18.2.4 Sequence of tenses with verbs requiring the subjonctif

So far we have only discussed those verbs of reporting and mental involvement that require the indicatif, meaning the 'normal' form of the verb. These are verbs like to think, to assume, to suppose etc. From the chapter subjonctif we already know about verbs and phrases requiring the subjonctif. This is cause by the special meaning of certain verbs (craindre [to be afraid], regretter [to regret]) referring to something irreal. We have also discussed that there are verbs, that require the subjonctif only in the negative form (penser [to think], croire [to believe], espérer [to hope], supposer [to suppose]).
A list of both (the ones requiring the subjonctif, and those where we would expect the subjonctif, but it is used only in the negative form) is to be found in the chapter subjonctif .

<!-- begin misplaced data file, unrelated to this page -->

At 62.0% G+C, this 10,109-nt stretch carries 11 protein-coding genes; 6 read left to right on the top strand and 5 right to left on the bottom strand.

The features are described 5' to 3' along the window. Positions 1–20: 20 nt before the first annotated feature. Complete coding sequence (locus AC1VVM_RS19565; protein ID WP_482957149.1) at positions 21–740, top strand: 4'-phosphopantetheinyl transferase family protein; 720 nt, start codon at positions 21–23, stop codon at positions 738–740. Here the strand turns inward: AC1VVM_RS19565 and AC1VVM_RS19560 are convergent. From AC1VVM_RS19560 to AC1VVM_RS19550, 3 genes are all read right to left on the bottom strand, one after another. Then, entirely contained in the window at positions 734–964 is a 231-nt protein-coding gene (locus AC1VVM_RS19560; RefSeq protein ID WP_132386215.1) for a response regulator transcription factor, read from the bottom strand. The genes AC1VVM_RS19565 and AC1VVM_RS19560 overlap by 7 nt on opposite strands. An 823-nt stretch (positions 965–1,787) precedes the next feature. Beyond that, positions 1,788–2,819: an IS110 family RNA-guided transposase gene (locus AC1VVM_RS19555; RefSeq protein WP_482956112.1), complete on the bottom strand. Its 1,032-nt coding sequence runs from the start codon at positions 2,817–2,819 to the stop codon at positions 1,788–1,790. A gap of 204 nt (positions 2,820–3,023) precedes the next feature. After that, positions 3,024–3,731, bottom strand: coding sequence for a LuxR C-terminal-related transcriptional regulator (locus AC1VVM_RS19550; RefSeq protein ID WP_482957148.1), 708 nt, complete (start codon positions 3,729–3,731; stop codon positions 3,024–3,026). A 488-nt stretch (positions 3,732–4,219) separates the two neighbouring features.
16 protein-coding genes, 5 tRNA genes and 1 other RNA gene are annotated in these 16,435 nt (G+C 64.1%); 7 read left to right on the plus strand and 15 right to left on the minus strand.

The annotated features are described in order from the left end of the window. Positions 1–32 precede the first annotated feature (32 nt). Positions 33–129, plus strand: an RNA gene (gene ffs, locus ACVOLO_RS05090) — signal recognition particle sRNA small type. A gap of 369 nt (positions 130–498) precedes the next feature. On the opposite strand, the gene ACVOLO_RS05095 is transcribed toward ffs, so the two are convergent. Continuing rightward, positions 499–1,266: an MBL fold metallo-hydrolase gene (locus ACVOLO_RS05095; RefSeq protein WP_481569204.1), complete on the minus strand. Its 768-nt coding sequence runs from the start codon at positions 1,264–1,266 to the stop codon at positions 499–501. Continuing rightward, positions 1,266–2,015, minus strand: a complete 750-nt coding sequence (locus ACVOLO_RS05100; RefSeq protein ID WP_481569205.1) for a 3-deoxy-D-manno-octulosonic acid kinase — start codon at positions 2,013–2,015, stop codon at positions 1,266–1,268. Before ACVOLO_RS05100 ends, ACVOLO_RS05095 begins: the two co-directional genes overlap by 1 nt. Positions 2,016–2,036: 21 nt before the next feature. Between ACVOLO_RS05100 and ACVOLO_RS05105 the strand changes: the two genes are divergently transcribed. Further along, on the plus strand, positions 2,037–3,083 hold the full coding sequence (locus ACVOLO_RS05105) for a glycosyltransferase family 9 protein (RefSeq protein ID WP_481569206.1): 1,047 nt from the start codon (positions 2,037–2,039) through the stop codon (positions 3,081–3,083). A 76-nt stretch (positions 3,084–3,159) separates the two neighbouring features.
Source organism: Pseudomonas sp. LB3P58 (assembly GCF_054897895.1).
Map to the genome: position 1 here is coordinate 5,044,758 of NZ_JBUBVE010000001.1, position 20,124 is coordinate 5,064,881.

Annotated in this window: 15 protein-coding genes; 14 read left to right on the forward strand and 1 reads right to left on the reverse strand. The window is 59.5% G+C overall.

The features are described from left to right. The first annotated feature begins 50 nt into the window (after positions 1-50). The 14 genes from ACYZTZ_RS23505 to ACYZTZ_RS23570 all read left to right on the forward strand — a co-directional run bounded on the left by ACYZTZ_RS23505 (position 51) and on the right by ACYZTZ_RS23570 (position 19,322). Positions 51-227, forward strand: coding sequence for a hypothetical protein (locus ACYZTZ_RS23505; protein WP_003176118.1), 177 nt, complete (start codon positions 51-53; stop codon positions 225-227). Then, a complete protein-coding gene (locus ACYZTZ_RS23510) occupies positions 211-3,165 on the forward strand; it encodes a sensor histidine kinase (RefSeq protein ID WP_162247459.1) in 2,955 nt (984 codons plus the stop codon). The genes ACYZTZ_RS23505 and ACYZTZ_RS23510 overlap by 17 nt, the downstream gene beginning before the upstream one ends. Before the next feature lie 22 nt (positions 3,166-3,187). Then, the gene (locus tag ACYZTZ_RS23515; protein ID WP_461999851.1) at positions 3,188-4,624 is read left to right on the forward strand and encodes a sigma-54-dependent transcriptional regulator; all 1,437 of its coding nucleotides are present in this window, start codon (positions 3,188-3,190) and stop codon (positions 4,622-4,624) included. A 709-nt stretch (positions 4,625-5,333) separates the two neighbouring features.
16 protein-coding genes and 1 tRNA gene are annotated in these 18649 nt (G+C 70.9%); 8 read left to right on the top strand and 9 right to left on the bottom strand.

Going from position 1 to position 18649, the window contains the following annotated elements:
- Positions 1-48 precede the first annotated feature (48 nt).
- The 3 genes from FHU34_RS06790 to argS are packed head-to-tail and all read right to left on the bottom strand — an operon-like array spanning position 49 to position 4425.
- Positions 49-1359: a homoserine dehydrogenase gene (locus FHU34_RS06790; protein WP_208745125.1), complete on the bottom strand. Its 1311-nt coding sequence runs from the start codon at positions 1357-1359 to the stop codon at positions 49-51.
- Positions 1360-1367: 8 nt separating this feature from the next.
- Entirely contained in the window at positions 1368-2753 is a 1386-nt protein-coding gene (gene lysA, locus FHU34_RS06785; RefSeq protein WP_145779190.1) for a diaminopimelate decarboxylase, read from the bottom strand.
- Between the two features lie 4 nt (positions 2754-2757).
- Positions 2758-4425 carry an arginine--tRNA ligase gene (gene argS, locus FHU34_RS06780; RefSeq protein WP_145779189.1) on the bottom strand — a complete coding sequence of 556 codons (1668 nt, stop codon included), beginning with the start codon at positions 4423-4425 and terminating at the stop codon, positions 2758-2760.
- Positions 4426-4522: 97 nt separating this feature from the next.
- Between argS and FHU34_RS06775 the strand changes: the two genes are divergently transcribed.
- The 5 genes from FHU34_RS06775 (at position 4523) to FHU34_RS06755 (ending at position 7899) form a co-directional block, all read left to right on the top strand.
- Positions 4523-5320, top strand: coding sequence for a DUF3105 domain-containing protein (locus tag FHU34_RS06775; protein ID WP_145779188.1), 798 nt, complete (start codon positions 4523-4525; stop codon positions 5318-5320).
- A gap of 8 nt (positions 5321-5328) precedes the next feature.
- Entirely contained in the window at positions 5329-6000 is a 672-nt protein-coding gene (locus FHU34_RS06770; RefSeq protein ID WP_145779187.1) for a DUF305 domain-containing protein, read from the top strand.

However, if we have a verb or a phrase that requires the subjonctif, we can have all three cases; English does not differentiate the moods of verbs as we can see in the overview.

introductory verb is in present tense
before the involvement: I am afraid that he did it.
at the same time: I am afraid that he does it.
after the involvement: I am afraid that he will do it.
introductory verb is in past tense
before the involvement: I was afraid that he had done it.
at the same time: I was afraid that he did it.
after the involvement: I was afraid that he would do it.

Now, how is the French construction, if the introductory verb requires the subjonctif?
We have have already discussed in the chapter subjonctif that the subjonctif imparfait and the subjonctif plus-que-parfait is not anymore actively spoken in French. Therefore, there are some problems of a precise reflection of the sequence of tenses with the subjonctif.

Therefore, we have a differentiation between the literature style and the spoken French, which we will discuss in the following.

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